European stocks advanced for a fourth week, the longest winning streak in almost three months, as the region’s leaders eased constraints on national budgets and U.S. retail sales and jobless-benefit claims pointed to a recovery in the world’s biggest economy.
The Stoxx Europe 600 Index (SXXP) gained 0.7 percent to 297.46 this past week. The gauge slipped 0.4 percent yesterday, retreating from the highest level since June 2008. Spain sold 803 million euros ($1.05 billion) of debt at an extraordinary auction on March 14 and Italy issued 6.99 billion euros of securities the previous day. Ireland sold its first 10-year bond since receiving a European Union-led bailout three years ago.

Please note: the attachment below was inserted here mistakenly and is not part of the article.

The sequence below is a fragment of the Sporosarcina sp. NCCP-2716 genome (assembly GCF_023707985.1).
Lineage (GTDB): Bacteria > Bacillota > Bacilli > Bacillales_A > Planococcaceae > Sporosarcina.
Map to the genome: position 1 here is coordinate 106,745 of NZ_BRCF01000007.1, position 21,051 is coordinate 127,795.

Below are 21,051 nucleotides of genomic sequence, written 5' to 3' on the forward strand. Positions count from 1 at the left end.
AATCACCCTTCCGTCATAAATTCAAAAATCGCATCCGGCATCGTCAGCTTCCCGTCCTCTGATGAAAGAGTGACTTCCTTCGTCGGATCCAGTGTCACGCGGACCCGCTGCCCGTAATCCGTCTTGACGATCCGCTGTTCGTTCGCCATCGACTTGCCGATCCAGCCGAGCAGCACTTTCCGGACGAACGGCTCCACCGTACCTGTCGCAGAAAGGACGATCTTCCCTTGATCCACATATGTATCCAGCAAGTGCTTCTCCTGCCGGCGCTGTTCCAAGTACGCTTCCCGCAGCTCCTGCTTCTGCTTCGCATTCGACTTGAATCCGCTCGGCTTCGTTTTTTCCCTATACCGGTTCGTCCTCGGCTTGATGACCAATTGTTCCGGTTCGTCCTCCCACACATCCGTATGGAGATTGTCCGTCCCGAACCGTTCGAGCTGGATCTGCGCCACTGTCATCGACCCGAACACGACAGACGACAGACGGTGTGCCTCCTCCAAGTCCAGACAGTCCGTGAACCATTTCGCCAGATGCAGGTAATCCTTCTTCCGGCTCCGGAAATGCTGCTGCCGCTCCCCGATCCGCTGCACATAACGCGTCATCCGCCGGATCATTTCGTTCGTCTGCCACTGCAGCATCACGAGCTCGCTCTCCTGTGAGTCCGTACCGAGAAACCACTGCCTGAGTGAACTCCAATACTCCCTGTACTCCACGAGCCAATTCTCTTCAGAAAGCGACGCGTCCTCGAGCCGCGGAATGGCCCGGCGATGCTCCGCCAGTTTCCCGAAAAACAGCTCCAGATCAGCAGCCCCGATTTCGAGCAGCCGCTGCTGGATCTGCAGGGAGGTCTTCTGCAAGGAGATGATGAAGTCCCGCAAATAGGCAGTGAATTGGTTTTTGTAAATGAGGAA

“The key driver is still of course the international monetary policy from central banks,” said Andreas Lipkow, a senior market strategist at Kliegel & Hafner AG in Berlin. “The auctions for government bonds out of Spain, Italy and Ireland were a sign for investors that the situation in Europe is not as bad as they maybe thought. ‘Go with the flow’ is the theme right now.”
Tom Stoukas- Bloomberg